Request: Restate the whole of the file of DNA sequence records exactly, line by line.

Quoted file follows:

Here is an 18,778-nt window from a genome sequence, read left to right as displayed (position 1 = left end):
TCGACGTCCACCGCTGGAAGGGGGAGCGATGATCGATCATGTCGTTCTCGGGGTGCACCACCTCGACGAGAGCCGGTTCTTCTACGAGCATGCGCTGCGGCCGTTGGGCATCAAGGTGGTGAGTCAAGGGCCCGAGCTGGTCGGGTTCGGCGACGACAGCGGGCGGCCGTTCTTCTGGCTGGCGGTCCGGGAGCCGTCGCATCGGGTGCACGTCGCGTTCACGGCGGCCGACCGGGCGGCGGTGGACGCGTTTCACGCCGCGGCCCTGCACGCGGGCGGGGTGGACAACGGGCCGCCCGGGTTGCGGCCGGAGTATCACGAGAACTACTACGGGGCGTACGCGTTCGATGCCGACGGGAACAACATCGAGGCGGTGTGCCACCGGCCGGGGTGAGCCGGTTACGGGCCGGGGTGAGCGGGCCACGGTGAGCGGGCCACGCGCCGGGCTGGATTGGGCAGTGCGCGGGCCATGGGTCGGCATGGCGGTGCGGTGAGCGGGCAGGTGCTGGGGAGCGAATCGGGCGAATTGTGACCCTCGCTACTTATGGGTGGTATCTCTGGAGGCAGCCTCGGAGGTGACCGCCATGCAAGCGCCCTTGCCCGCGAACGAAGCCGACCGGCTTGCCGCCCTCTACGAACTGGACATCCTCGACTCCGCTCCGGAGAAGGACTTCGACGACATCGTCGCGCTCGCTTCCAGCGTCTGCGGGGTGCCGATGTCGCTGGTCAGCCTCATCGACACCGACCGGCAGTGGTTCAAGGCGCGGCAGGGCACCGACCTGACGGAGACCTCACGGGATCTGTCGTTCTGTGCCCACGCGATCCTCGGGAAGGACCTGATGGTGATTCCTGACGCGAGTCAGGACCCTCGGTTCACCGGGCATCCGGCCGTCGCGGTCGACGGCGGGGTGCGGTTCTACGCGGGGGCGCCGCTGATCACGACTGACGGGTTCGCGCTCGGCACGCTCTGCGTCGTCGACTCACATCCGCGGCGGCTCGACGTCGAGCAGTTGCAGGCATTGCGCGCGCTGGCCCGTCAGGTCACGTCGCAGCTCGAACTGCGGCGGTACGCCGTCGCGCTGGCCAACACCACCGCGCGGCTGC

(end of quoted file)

Here is an 18,778-nt window from a genome sequence, read left to right as displayed (position 1 = left end):
TCGACGTCCACCGCTGGAAGGGGGAGCGATGATCGATCATGTCGTTCTCGGGGTGCACCACCTCGACGAGAGCCGGTTCTTCTACGAGCATGCGCTGCGGCCGTTGGGCATCAAGGTGGTGAGTCAAGGGCCCGAGCTGGTCGGGTTCGGCGACGACAGCGGGCGGCCGTTCTTCTGGCTGGCGGTCCGGGAGCCGTCGCATCGGGTGCACGTCGCGTTCACGGCGGCCGACCGGGCGGCGGTGGACGCGTTTCACGCCGCGGCCCTGCACGCGGGCGGGGTGGACAACGGGCCGCCCGGGTTGCGGCCGGAGTATCACGAGAACTACTACGGGGCGTACGCGTTCGATGCCGACGGGAACAACATCGAGGCGGTGTGCCACCGGCCGGGGTGAGCCGGTTACGGGCCGGGGTGAGCGGGCCACGGTGAGCGGGCCACGCGCCGGGCTGGATTGGGCAGTGCGCGGGCCATGGGTCGGCATGGCGGTGCGGTGAGCGGGCAGGTGCTGGGGAGCGAATCGGGCGAATTGTGACCCTCGCTACTTATGGGTGGTATCTCTGGAGGCAGCCTCGGAGGTGACCGCCATGCAAGCGCCCTTGCCCGCGAACGAAGCCGACCGGCTTGCCGCCCTCTACGAACTGGACATCCTCGACTCCGCTCCGGAGAAGGACTTCGACGACATCGTCGCGCTCGCTTCCAGCGTCTGCGGGGTGCCGATGTCGCTGGTCAGCCTCATCGACACCGACCGGCAGTGGTTCAAGGCGCGGCAGGGCACCGACCTGACGGAGACCTCACGGGATCTGTCGTTCTGTGCCCACGCGATCCTCGGGAAGGACCTGATGGTGATTCCTGACGCGAGTCAGGACCCTCGGTTCACCGGGCATCCGGCCGTCGCGGTCGACGGCGGGGTGCGGTTCTACGCGGGGGCGCCGCTGATCACGACTGACGGGTTCGCGCTCGGCACGCTCTGCGTCGTCGACTCACATCCGCGGCGGCTCGACGTCGAGCAGTTGCAGGCATTGCGCGCGCTGGCCCGTCAGGTCACGTCGCAGCTCGAACTGCGGCGGTACGCCGTCGCGCTGGCCAACACCACCGCGCGGCTGC